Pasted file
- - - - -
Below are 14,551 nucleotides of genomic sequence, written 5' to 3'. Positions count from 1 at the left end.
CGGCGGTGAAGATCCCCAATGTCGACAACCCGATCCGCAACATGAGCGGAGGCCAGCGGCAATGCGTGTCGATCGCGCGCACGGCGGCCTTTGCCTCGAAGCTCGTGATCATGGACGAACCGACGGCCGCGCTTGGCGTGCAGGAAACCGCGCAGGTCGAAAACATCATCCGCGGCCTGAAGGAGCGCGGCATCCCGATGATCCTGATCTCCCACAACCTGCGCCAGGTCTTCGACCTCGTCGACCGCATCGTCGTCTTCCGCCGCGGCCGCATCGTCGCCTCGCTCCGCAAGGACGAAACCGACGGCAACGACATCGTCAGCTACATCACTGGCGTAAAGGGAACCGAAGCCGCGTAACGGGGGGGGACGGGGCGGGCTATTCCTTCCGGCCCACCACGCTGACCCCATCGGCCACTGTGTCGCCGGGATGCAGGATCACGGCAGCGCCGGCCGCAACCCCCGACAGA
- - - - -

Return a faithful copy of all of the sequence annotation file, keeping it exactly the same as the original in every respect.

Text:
Below are 14,551 nucleotides of genomic sequence, written 5' to 3'. Positions count from 1 at the left end.
CGGCGGTGAAGATCCCCAATGTCGACAACCCGATCCGCAACATGAGCGGAGGCCAGCGGCAATGCGTGTCGATCGCGCGCACGGCGGCCTTTGCCTCGAAGCTCGTGATCATGGACGAACCGACGGCCGCGCTTGGCGTGCAGGAAACCGCGCAGGTCGAAAACATCATCCGCGGCCTGAAGGAGCGCGGCATCCCGATGATCCTGATCTCCCACAACCTGCGCCAGGTCTTCGACCTCGTCGACCGCATCGTCGTCTTCCGCCGCGGCCGCATCGTCGCCTCGCTCCGCAAGGACGAAACCGACGGCAACGACATCGTCAGCTACATCACTGGCGTAAAGGGAACCGAAGCCGCGTAACGGGGGGGGACGGGGCGGGCTATTCCTTCCGGCCCACCACGCTGACCCCATCGGCCACTGTGTCGCCGGGATGCAGGATCACGGCAGCGCCGGCCGCAACCCCCGACAGA